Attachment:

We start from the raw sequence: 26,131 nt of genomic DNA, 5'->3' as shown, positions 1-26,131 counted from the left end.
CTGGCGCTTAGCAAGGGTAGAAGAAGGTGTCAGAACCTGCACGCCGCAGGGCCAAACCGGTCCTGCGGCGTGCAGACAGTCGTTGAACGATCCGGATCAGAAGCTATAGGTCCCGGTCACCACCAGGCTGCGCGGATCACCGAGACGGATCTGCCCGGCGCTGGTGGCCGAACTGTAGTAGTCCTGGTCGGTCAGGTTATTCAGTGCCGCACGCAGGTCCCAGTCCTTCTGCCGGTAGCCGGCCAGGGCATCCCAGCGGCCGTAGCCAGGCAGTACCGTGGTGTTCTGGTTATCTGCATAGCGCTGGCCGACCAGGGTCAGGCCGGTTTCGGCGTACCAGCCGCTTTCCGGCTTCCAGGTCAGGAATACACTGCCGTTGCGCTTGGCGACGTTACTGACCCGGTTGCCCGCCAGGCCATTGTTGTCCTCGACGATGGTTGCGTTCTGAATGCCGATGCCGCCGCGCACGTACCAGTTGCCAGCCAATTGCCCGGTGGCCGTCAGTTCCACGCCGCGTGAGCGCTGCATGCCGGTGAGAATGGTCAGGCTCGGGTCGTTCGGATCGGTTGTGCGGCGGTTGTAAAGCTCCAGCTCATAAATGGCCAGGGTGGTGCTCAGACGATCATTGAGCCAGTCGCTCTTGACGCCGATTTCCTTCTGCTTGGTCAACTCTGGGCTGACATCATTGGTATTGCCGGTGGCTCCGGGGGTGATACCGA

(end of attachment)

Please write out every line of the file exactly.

We start from the raw sequence: 26,131 nt of genomic DNA, 5'->3' as shown, positions 1-26,131 counted from the left end.
CTGGCGCTTAGCAAGGGTAGAAGAAGGTGTCAGAACCTGCACGCCGCAGGGCCAAACCGGTCCTGCGGCGTGCAGACAGTCGTTGAACGATCCGGATCAGAAGCTATAGGTCCCGGTCACCACCAGGCTGCGCGGATCACCGAGACGGATCTGCCCGGCGCTGGTGGCCGAACTGTAGTAGTCCTGGTCGGTCAGGTTATTCAGTGCCGCACGCAGGTCCCAGTCCTTCTGCCGGTAGCCGGCCAGGGCATCCCAGCGGCCGTAGCCAGGCAGTACCGTGGTGTTCTGGTTATCTGCATAGCGCTGGCCGACCAGGGTCAGGCCGGTTTCGGCGTACCAGCCGCTTTCCGGCTTCCAGGTCAGGAATACACTGCCGTTGCGCTTGGCGACGTTACTGACCCGGTTGCCCGCCAGGCCATTGTTGTCCTCGACGATGGTTGCGTTCTGAATGCCGATGCCGCCGCGCACGTACCAGTTGCCAGCCAATTGCCCGGTGGCCGTCAGTTCCACGCCGCGTGAGCGCTGCATGCCGGTGAGAATGGTCAGGCTCGGGTCGTTCGGATCGGTTGTGCGGCGGTTGTAAAGCTCCAGCTCATAAATGGCCAGGGTGGTGCTCAGACGATCATTGAGCCAGTCGCTCTTGACGCCGATTTCCTTCTGCTTGGTCAACTCTGGGCTGACATCATTGGTATTGCCGGTGGCTCCGGGGGTGATACCGA